Adventitious Sounds: Wheezes



Adventitious Sounds: Wheezes







SOUND PRODUCTION






Airflow pattern in narrowed bronchus






Oscillations of narrowed bronchus

Wheezes—which are associated with such conditions as bronchospasm, airway thickening caused by mucosal swelling or muscle hypertrophy, inhalation of a foreign body, tumor, secretions, and dynamic airway compression—are musical sounds generated by air passing through a bronchus so narrowed as to be almost closed. The bronchus walls oscillate between closed and barely open positions; these oscillations generate audible sounds.

Wheezes are musical, relatively high-pitched, continuous sounds with frequencies of ≥400 Hz and a duration of ≥250 milliseconds. Their duration is long enough to carry an audible pitch similar to a musical tone that may often sound like hissing. Wheezes are described by their timing within the respiratory cycle; they may be heard during inspiration or expiration or continuously throughout the respiratory cycle. Wheezes can be further described as localized or diffuse, episodic or chronic.


Frequency

A wheeze’s pitch is determined by the emitted sound’s frequency, which can vary widely over a five-octave range. These differences in frequency are attributed to the airway size and elasticity and to airflow rates through the narrowed bronchus. Theoretically, large, flabby, narrowed airways generate low-pitched sounds; stiff, narrowed airways generate high-pitched sounds. Pitch does not correlate to airway length, width, or to air density.

Wheezes of different pitches may occur simultaneously or may overlap, and the pitch of a single wheeze may change during inspiration and expiration. Monophonic wheezes produce
single musical notes that may vary in duration and may overlap. Polyphonic wheezes combine several distinct musical tones.


Transmission

Wheezes are transmitted better through airways than through lung tissue, which absorbs high-frequency sounds. Wheezes that sound louder over central airways than over peripheral lung tissue may be sounds transmitted through the central airways but are not produced by them. Wheezes heard at the mouth in severe airway obstruction may not be audible during auscultation of the chest wall surfaces.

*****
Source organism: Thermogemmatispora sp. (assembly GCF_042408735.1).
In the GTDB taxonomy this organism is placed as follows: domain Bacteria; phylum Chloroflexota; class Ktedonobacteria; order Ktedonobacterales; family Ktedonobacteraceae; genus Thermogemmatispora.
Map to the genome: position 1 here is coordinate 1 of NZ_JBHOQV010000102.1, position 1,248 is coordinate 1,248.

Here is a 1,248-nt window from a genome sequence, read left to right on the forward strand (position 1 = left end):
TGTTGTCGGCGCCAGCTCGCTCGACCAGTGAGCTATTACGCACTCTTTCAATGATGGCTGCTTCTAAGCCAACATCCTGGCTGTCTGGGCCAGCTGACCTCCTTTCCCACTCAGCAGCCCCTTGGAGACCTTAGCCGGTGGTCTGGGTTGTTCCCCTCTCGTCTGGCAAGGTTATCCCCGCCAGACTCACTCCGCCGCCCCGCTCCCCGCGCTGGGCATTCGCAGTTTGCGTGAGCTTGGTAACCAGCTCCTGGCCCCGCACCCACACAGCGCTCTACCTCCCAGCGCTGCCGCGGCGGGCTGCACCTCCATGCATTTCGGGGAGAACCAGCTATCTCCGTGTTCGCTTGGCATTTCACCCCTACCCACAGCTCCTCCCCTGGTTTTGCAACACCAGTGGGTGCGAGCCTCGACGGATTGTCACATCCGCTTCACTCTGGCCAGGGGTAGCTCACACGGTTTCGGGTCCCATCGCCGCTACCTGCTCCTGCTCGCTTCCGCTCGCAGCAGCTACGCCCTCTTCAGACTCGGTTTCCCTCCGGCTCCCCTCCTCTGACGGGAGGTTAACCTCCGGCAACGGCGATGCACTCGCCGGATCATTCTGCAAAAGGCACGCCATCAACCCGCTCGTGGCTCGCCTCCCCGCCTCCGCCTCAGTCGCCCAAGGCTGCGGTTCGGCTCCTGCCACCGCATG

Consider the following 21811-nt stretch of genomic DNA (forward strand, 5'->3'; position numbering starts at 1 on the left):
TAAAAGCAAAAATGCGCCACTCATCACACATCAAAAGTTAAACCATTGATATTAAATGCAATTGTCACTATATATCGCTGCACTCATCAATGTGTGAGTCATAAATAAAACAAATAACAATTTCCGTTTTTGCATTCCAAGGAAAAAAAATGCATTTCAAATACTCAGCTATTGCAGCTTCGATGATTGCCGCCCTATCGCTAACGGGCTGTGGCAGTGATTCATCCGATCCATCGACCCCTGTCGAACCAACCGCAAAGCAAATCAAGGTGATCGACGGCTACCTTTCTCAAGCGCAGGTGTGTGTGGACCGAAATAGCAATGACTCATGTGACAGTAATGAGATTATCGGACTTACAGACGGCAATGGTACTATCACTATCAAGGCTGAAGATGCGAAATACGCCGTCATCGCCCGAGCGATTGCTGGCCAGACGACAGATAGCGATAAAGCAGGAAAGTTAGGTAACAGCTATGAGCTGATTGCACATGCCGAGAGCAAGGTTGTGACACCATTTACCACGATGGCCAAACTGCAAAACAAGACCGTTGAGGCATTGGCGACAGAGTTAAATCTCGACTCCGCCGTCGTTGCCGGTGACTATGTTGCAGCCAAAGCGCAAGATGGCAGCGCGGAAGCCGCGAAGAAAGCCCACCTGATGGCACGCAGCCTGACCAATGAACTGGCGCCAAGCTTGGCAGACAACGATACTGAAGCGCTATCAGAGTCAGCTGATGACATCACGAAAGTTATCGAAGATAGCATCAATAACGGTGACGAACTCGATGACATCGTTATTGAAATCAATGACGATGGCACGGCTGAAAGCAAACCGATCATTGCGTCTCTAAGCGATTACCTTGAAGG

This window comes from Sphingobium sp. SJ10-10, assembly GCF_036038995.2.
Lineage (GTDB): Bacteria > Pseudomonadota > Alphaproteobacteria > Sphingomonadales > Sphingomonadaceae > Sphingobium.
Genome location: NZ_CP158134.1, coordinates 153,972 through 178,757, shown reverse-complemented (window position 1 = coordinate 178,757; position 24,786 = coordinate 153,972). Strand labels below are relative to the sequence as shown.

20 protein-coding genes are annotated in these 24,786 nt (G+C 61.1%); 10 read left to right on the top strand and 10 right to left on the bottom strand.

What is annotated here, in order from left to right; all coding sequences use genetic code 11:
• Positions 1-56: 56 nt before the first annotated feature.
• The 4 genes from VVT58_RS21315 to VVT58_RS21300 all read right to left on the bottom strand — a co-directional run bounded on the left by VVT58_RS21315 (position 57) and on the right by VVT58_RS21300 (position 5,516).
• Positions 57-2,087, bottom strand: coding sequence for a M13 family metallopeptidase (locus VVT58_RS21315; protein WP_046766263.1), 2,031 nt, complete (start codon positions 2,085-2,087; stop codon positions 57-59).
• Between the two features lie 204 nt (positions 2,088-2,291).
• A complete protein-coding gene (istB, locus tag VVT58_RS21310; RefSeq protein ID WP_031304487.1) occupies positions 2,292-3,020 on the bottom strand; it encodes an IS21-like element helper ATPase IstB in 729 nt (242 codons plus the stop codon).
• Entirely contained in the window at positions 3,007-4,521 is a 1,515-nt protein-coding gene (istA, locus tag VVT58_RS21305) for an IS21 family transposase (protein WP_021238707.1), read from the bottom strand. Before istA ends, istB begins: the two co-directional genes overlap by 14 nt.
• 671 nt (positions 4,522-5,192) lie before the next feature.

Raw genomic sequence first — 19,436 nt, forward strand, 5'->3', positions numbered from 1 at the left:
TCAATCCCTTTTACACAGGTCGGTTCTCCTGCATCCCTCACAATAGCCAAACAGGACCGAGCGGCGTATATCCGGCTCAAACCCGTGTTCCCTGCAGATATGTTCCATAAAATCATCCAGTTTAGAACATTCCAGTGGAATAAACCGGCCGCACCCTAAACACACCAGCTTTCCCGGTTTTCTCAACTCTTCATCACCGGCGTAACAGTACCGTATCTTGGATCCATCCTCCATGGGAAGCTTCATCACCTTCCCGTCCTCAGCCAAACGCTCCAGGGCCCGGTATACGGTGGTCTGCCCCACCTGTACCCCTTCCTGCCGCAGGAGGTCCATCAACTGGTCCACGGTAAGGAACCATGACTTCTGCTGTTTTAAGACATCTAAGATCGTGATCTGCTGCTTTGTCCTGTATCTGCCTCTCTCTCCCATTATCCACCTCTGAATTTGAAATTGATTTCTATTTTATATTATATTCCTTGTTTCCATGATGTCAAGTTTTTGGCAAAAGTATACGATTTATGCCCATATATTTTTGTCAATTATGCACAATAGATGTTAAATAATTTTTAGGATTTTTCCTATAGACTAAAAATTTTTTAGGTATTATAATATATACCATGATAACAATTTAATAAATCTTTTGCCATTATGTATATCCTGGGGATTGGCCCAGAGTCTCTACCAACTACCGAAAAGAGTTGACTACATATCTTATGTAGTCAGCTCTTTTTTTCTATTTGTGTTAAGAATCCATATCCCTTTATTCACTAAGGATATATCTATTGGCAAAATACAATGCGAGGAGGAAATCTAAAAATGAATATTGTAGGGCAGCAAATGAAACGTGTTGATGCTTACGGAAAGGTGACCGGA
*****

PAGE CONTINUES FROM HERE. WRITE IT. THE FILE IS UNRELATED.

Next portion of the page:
EXPIRATORY POLYPHONIC WHEEZES

Polyphonic wheezes are thought to be caused by the dynamic compression of large airways during expiration. In healthy individuals, polyphonic wheezes can sometimes be auscultated during a maximal forced expiration when the dynamic compression occurs simultaneously in all airways. No regional variations exist in airway resistance or in lung compliance; consequently, polyphonic wheezes are heard throughout the lungs during expiration.

Polyphonic wheezes are loud, musical, and widely transmitted; when heard during regular breathing, they indicate widespread airflow obstruction.

In patients with widespread airflow obstruction (as in asthma, chronic obstructive pulmonary disease, chronic bronchitis), elastic recoil properties, peripheral airway resistance, and airway mechanics are altered throughout both lungs. Together, these abnormal changes affect the timing of dynamic airway compression within the bronchi, which alters normal sound production. For example, during sequential forceful expirations, the central bronchi are compressed first when elastic recoil of the airways is low or when peripheral airway resistance is high. This compression produces a series of sounds, beginning with a monophonic wheeze and quickly followed by bitonal sounds. Soon, the full complement of sounds that make up polyphonic wheezes are audible through the stethoscope. These multiple musical tones begin simultaneously and maintain a constant pitch that rises sharply at the end of expiration. (♦Sound 92)


Sound characteristics

Expiratory polyphonic wheezes are usually heard over the anterior, posterior, and lateral chest wall surfaces during expiration. Their intensity is usually described as loud and musical, and their duration is continuous. They have a high pitch that is heard best using the diaphragm of the stethoscope. (♦Sound 93)







Auscultatory sites for fixed monophonic wheezes






Lung area where fixed monophonic wheezes are heard

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Jun 15, 2016 | Posted by in CARDIOLOGY | Comments Off on Adventitious Sounds: Wheezes
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